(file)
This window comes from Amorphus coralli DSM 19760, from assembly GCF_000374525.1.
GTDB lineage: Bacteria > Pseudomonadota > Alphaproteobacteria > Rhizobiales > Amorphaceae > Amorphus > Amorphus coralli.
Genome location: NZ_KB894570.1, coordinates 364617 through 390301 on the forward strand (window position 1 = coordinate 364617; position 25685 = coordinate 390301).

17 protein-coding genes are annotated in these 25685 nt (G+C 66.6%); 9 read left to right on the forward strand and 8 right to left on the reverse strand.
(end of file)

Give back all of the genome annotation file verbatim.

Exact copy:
This window comes from Amorphus coralli DSM 19760, from assembly GCF_000374525.1.
GTDB lineage: Bacteria > Pseudomonadota > Alphaproteobacteria > Rhizobiales > Amorphaceae > Amorphus > Amorphus coralli.
Genome location: NZ_KB894570.1, coordinates 364617 through 390301 on the forward strand (window position 1 = coordinate 364617; position 25685 = coordinate 390301).

17 protein-coding genes are annotated in these 25685 nt (G+C 66.6%); 9 read left to right on the forward strand and 8 right to left on the reverse strand.